Grounding & Shielding to Reduce Guitar Noise Part 1

| November 15, 2010 | 2 Comments

Nice video explaining grounding and shielding related to guitar amplifiers.


Category: Kit Building 101

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  1. avatar ppatmandad says:

    Jeff, the 3rd prong is not actually a ground. It is an unutilized low impedance conductive path to return fault current to the service point to allow the fault current to trip the branch circuit overcurrent protection device (breaker). The only ground occurs at the service. It is a bond between the grounded conductor ((neutral) and the actual ground or earth. Yes I know it has been called ground forever but is being changed in the 2014 national electrical code. What you are accomplishing is creating a bond to provide a path to drain the unwanted interference to earth at the service ground. Now at issue is those 2 prong plugs do not all have a metal box that has a wired connection to complete that path. Just because you attach the screw on an adapter you do not necessarily complete this path. Only if the box is metal and has a separate ground wire or is supplied through a conduit system with metal conduit. Only 2 wires were in original non metallic cable, same with knob and tube. What would happen is the electrician in some area ran a separate wire between the metal boxes and a water pipe (old were all metal)somewhere nearby, but usually only in the bath and kitchen sink areas. In the early days the insurance institute actually fought the electrical industry in the need to have a ground connection. They were of the feeling it was the ground that would cause the fires and electrocutions. Funny don’t you think. Deadly actually. So in closing, the only way to actually know is as you showed with your tester, or by actually measuring with a multi meter.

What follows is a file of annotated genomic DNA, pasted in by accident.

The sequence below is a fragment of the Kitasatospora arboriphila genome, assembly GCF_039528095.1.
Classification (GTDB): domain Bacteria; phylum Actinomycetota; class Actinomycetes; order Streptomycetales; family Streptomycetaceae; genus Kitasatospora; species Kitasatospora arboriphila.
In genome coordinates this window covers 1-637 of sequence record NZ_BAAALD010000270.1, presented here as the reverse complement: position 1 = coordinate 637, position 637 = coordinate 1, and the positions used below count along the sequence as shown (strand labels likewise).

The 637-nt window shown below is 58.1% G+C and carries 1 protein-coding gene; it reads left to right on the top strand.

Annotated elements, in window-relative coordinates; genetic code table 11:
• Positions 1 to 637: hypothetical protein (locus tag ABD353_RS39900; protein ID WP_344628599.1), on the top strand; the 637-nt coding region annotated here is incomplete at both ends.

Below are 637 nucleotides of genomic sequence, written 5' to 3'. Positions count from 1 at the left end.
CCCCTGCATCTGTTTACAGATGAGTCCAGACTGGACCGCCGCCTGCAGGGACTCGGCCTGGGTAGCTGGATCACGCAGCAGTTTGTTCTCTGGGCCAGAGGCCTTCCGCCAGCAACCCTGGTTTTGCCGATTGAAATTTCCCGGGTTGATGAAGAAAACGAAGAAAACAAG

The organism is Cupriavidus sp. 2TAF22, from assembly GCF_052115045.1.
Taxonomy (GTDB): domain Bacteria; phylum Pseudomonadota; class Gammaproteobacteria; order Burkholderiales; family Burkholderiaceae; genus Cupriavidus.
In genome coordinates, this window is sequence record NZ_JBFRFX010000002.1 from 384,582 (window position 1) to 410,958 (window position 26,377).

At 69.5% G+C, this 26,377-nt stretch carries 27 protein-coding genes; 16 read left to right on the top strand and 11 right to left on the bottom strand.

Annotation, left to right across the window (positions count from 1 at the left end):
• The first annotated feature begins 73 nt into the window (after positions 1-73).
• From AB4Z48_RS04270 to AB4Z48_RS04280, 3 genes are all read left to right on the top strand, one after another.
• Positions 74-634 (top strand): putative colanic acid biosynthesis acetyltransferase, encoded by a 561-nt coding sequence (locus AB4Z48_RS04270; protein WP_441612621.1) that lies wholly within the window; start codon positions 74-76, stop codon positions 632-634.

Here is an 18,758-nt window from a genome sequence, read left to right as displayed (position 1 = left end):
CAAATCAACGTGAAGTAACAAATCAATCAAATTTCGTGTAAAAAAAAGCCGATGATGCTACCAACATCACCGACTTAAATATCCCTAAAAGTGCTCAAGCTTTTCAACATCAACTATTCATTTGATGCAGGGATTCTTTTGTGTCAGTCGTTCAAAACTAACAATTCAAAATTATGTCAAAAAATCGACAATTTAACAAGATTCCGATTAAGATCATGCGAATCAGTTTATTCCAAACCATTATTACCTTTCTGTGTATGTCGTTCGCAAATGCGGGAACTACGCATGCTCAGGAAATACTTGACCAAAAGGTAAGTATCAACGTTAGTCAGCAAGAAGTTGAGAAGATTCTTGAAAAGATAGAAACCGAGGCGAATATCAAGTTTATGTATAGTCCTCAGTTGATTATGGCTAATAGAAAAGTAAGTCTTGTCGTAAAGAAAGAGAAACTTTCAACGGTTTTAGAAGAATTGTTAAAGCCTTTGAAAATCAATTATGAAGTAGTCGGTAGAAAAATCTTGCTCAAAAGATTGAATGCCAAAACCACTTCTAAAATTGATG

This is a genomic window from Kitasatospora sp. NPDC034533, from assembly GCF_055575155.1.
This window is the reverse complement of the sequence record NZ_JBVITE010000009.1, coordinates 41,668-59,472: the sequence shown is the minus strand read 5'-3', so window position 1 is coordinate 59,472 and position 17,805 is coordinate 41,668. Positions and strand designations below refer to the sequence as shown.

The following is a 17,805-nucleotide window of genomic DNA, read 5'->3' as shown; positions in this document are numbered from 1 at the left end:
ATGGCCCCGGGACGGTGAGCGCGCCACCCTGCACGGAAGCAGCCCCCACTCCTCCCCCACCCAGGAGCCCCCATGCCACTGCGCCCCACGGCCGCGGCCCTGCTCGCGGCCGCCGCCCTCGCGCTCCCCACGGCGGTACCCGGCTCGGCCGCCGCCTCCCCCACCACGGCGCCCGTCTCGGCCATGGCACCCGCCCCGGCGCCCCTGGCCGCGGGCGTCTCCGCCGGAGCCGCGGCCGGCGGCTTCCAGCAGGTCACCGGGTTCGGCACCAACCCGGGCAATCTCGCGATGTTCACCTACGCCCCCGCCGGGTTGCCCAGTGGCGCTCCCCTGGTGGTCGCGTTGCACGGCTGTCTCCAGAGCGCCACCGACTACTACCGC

PS. the reason the wire type adapter went away was the ability of the adapter to be plugged in reversed when attached. The modern version will not allow this, keeping the ungrounded and grounded (hot and neutral) conductor orientation intact.
    You can create a temporary bond for your gig with some insulated stranded (green or green yellow) #12 wire from your power strip to any exterior metal point on the electrical panel without ever opening it up. Do not install a new screw but use any external accessible screw and slide a forked lug in and retighten. Remove when done. Best if all system power is taken from same side of service and ground bond point anyway. If you ever had the sound system power accessed from sound mans location while instrument amps near stage and touched your lips to the mic while playing you probably have experienced the blue flame I call it. The difference in potential between the two point of supply creates a ground loop and that is actual power shocking the piss out of you. historically there have been many deaths from this situation.12

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